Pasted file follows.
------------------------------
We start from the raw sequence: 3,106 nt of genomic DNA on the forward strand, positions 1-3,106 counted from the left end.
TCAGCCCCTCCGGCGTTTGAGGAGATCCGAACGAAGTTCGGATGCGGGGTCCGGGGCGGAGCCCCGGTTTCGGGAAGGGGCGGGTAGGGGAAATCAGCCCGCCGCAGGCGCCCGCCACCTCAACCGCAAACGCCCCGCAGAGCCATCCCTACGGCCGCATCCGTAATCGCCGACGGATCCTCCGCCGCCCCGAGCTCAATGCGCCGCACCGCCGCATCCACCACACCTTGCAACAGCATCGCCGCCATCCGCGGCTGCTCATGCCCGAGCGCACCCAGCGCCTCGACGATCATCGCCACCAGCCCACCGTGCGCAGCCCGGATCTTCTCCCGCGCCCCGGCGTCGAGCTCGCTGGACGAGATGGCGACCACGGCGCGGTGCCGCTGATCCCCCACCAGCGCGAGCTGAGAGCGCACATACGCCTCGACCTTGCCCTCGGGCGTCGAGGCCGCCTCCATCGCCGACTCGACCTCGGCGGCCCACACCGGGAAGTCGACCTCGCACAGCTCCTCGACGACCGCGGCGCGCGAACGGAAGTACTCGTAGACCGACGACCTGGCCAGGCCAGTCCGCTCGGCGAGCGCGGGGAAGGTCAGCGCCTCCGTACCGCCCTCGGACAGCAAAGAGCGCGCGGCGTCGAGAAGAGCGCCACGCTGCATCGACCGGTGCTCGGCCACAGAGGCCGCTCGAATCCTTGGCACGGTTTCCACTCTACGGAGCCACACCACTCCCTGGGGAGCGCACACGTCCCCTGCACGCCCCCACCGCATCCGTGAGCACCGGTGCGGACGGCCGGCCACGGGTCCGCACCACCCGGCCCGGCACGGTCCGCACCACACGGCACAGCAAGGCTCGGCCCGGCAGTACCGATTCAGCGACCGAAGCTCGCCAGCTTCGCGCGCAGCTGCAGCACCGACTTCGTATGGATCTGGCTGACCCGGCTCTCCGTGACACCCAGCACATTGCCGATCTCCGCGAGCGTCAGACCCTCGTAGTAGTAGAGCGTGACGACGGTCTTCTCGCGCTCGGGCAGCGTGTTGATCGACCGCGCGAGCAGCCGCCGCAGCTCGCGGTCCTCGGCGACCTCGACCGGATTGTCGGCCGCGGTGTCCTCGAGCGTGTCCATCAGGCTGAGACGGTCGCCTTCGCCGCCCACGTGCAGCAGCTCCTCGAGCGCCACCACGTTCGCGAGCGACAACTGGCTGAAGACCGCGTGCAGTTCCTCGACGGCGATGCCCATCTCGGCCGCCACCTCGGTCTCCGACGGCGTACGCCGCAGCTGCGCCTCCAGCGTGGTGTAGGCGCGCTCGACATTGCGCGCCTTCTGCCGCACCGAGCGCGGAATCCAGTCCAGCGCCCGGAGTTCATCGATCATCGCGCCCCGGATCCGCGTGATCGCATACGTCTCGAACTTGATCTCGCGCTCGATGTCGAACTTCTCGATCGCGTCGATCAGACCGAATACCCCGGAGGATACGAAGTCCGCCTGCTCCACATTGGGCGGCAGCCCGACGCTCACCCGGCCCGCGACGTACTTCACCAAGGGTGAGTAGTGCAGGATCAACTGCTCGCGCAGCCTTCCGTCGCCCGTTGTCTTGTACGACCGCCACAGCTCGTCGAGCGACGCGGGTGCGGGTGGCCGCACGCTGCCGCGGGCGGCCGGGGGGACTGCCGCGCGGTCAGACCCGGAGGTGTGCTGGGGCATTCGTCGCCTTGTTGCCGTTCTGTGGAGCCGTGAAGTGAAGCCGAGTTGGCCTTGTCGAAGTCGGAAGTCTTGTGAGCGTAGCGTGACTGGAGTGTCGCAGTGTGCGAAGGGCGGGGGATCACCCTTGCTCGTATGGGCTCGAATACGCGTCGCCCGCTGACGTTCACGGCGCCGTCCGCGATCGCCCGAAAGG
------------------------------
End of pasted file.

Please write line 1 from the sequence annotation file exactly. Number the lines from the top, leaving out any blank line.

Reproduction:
We start from the raw sequence: 3,106 nt of genomic DNA on the forward strand, positions 1-3,106 counted from the left end.